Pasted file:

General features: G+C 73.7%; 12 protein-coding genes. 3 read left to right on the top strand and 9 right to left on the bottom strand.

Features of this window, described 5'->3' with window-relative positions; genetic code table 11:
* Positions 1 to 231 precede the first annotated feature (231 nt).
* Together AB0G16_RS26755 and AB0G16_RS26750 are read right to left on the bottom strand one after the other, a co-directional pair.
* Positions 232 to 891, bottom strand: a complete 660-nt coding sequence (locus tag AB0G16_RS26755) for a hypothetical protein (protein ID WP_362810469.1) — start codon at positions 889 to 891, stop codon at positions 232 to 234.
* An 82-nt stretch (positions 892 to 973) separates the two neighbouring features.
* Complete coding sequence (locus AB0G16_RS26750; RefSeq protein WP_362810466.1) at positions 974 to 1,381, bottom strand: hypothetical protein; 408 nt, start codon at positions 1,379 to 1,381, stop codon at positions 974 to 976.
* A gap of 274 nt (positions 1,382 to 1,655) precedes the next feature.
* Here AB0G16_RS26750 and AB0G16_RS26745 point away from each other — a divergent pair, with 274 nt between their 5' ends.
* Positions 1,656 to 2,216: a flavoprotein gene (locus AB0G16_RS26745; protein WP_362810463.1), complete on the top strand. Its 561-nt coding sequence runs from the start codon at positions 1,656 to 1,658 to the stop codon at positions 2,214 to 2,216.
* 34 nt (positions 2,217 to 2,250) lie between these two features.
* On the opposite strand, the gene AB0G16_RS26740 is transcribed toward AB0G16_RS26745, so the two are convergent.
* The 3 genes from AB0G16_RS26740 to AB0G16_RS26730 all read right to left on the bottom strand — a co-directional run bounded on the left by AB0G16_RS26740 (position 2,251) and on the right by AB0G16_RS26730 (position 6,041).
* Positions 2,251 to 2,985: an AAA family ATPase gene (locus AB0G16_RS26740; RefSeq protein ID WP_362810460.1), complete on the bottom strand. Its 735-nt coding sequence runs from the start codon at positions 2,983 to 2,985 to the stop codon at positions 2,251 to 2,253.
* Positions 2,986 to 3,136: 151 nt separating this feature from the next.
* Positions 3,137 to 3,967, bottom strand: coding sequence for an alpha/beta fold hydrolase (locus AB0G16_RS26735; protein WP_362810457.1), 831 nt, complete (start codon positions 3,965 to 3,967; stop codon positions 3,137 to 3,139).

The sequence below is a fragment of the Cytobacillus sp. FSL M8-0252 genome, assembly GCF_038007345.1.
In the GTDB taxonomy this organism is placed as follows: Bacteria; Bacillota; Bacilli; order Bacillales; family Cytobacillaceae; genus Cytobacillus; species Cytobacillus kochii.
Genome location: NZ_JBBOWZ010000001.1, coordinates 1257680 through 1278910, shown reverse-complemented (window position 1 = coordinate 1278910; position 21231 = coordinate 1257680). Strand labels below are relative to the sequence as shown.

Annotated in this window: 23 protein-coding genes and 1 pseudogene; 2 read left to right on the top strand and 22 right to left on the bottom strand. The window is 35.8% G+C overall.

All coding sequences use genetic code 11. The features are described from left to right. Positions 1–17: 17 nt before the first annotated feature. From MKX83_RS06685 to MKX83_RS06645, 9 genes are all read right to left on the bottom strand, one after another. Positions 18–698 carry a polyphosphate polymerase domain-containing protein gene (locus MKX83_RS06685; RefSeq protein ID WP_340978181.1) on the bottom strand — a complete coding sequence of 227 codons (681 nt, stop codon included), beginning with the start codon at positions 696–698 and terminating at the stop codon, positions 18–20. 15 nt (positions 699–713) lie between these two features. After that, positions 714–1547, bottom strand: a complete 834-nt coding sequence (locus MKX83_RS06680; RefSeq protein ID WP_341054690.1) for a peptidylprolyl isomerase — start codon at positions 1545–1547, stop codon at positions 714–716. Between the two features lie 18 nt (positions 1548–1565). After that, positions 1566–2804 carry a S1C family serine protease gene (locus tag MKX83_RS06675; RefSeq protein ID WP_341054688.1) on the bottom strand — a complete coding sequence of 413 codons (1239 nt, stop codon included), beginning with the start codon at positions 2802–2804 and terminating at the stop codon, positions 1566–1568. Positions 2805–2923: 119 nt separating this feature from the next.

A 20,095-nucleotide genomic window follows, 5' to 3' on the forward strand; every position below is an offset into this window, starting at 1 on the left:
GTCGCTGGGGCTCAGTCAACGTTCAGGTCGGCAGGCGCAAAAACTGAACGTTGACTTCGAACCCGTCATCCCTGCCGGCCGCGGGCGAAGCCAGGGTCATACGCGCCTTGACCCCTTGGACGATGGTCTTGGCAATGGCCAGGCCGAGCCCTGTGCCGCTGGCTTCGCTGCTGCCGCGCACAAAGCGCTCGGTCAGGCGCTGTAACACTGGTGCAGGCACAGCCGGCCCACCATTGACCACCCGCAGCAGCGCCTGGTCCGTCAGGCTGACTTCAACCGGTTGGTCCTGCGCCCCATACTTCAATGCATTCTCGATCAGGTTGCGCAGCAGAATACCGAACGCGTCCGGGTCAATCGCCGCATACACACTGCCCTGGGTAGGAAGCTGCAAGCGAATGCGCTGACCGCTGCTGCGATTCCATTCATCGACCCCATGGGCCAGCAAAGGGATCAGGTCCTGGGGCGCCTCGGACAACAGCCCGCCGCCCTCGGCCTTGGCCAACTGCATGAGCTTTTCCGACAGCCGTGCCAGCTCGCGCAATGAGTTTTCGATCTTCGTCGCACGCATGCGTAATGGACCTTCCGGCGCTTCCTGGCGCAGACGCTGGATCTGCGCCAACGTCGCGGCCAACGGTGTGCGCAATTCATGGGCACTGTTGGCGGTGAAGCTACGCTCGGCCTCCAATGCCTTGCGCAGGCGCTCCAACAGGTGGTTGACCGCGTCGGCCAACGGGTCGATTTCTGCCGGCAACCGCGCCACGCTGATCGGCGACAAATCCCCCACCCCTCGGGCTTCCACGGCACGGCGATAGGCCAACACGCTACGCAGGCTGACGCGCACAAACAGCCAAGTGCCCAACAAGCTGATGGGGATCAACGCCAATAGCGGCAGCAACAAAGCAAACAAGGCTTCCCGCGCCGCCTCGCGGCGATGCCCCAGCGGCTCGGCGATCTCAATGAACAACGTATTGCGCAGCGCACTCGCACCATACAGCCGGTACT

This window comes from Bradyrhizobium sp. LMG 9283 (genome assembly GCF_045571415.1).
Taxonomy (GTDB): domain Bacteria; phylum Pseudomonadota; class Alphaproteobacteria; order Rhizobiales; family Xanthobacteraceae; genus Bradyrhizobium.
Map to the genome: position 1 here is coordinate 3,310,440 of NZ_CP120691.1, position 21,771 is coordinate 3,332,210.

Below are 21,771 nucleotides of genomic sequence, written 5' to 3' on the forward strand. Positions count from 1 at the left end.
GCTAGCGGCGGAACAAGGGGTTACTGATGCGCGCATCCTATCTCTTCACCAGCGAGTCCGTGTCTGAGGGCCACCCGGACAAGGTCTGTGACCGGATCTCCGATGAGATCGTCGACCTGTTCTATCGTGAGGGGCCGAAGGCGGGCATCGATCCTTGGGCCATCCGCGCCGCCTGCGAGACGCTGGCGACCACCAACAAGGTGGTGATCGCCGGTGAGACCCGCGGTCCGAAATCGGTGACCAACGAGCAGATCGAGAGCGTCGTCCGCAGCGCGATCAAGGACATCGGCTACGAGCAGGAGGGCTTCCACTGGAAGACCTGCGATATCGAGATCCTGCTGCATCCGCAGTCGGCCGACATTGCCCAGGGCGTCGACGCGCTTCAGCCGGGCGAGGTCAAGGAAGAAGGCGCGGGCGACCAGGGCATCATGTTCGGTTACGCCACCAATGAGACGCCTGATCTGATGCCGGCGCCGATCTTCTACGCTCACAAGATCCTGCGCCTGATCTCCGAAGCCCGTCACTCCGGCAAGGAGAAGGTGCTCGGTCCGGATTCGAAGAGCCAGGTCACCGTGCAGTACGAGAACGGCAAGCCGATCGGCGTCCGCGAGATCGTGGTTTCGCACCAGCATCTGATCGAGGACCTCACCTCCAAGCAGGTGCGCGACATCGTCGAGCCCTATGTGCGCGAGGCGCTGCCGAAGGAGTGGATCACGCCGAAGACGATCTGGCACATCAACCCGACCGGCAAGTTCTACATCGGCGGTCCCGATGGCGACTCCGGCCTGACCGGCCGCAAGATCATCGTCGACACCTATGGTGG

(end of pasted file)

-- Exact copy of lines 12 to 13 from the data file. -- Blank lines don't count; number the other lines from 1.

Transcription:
* On the opposite strand, the gene AB0G16_RS26740 is transcribed toward AB0G16_RS26745, so the two are convergent.
* The 3 genes from AB0G16_RS26740 to AB0G16_RS26730 all read right to left on the bottom strand — a co-directional run bounded on the left by AB0G16_RS26740 (position 2,251) and on the right by AB0G16_RS26730 (position 6,041).